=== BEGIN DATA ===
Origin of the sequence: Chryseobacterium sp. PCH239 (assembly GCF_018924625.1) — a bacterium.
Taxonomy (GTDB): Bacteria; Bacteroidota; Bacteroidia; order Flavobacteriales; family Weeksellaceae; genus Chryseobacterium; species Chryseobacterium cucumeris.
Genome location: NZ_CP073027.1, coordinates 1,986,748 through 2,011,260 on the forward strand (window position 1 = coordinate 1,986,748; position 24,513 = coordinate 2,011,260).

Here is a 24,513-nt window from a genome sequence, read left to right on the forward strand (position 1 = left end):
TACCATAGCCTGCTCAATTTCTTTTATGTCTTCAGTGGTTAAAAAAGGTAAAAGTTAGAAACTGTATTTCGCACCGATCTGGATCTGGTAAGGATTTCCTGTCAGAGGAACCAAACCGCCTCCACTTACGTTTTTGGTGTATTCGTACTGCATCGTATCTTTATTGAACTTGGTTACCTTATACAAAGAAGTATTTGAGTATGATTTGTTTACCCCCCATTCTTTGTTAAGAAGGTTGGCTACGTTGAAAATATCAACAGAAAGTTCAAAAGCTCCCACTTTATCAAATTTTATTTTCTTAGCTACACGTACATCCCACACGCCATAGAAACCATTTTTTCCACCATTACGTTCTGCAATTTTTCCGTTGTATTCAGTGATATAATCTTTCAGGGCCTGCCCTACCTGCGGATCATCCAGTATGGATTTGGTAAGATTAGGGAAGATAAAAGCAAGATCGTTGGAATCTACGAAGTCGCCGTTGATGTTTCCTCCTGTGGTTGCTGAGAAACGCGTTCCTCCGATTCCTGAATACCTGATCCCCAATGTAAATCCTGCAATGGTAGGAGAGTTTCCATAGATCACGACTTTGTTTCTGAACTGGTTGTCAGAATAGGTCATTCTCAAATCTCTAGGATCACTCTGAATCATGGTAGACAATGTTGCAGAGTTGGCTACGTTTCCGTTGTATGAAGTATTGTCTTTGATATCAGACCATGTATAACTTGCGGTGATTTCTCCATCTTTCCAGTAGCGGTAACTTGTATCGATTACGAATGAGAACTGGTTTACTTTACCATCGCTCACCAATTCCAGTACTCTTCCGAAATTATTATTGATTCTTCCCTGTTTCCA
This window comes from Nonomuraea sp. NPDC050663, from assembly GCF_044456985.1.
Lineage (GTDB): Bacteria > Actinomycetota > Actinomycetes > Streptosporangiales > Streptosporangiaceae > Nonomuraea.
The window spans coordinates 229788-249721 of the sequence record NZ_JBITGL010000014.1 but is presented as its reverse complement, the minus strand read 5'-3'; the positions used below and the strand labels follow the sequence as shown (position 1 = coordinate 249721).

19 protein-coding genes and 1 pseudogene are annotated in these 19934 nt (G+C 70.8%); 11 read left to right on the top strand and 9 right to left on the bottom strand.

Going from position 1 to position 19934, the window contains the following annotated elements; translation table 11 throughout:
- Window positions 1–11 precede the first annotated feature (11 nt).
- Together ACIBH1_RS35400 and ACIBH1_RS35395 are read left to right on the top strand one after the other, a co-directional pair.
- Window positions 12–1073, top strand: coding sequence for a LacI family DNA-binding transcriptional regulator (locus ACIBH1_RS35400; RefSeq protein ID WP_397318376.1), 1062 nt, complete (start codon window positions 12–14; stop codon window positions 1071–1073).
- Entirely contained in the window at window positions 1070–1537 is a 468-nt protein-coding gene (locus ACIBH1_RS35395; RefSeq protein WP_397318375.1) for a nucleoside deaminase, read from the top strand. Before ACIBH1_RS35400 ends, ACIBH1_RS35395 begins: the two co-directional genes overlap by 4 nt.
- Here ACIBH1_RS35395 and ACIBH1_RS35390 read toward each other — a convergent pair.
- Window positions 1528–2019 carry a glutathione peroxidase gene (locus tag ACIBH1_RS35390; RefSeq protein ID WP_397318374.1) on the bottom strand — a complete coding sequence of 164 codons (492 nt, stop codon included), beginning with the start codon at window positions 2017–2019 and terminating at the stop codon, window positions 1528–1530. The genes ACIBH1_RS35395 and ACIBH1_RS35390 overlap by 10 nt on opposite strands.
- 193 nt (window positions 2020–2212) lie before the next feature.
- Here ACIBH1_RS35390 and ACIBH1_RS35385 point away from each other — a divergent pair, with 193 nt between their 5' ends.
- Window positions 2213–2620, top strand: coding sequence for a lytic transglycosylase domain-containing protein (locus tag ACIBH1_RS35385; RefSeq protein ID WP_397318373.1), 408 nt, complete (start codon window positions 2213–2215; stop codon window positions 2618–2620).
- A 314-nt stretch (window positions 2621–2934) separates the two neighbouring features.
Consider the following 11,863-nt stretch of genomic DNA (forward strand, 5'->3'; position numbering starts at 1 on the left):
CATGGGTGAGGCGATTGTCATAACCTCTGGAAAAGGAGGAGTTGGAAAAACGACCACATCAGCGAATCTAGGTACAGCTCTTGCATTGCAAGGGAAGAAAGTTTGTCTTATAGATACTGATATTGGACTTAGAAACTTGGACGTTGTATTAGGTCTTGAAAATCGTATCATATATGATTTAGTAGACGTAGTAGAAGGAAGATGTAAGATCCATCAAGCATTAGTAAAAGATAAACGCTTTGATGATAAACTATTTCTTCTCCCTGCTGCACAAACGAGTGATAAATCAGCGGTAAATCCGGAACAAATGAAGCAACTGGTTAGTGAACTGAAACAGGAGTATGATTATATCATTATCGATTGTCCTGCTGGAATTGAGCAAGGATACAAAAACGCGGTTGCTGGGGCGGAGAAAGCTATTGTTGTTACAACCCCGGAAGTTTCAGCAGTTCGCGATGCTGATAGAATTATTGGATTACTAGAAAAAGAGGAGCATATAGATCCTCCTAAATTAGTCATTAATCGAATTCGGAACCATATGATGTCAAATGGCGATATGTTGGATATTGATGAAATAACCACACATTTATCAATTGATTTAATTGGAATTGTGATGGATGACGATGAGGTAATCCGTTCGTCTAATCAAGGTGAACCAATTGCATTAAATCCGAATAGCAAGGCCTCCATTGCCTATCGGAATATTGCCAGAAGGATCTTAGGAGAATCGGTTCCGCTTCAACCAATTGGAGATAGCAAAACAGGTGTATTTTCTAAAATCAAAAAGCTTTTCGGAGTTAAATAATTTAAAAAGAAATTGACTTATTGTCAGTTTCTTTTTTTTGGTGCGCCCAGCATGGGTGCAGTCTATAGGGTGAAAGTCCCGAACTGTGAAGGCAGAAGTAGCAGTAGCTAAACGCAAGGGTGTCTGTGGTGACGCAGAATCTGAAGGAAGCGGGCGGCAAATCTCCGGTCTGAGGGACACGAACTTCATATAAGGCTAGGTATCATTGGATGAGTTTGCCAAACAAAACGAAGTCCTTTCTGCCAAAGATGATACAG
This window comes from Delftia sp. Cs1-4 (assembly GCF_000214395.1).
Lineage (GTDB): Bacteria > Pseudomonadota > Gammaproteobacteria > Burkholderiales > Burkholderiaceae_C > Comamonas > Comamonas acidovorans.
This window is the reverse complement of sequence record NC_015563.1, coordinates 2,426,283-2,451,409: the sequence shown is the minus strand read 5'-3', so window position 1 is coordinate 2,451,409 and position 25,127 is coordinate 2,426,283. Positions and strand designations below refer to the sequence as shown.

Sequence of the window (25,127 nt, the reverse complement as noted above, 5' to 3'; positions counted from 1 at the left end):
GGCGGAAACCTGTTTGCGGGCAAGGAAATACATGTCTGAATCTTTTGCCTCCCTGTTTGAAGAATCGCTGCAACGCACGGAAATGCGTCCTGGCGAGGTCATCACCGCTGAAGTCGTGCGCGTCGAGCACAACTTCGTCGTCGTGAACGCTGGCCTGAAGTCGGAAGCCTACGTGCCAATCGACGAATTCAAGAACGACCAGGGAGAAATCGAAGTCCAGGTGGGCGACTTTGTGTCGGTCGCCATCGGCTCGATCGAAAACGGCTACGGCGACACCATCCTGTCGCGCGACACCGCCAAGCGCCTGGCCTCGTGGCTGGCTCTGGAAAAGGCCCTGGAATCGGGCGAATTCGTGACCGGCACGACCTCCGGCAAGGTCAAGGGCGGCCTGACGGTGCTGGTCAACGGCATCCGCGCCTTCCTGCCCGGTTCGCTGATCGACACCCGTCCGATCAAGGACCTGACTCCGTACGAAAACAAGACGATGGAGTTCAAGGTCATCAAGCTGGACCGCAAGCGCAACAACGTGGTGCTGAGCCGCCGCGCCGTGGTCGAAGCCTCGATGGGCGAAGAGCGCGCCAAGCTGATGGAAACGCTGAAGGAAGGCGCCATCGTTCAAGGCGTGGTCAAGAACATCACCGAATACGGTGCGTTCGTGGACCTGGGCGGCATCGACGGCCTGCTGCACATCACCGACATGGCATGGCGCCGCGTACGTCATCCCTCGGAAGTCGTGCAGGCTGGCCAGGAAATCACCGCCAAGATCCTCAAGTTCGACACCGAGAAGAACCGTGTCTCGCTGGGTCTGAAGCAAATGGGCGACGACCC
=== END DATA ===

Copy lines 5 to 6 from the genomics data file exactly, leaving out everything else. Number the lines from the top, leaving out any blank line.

TACCATAGCCTGCTCAATTTCTTTTATGTCTTCAGTGGTTAAAAAAGGTAAAAGTTAGAAACTGTATTTCGCACCGATCTGGATCTGGTAAGGATTTCCTGTCAGAGGAACCAAACCGCCTCCACTTACGTTTTTGGTGTATTCGTACTGCATCGTATCTTTATTGAACTTGGTTACCTTATACAAAGAAGTATTTGAGTATGATTTGTTTACCCCCCATTCTTTGTTAAGAAGGTTGGCTACGTTGAAAATATCAACAGAAAGTTCAAAAGCTCCCACTTTATCAAATTTTATTTTCTTAGCTACACGTACATCCCACACGCCATAGAAACCATTTTTTCCACCATTACGTTCTGCAATTTTTCCGTTGTATTCAGTGATATAATCTTTCAGGGCCTGCCCTACCTGCGGATCATCCAGTATGGATTTGGTAAGATTAGGGAAGATAAAAGCAAGATCGTTGGAATCTACGAAGTCGCCGTTGATGTTTCCTCCTGTGGTTGCTGAGAAACGCGTTCCTCCGATTCCTGAATACCTGATCCCCAATGTAAATCCTGCAATGGTAGGAGAGTTTCCATAGATCACGACTTTGTTTCTGAACTGGTTGTCAGAATAGGTCATTCTCAAATCTCTAGGATCACTCTGAATCATGGTAGACAATGTTGCAGAGTTGGCTACGTTTCCGTTGTATGAAGTATTGTCTTTGATATCAGACCATGTATAACTTGCGGTGATTTCTCCATCTTTCCAGTAGCGGTAACTTGTATCGATTACGAATGAGAACTGGTTTACTTTACCATCGCTCACCAATTCCAGTACTCTTCCGAAATTATTATTGATTCTTCCCTGTTTCCA
This window comes from Nonomuraea sp. NPDC050663, from assembly GCF_044456985.1.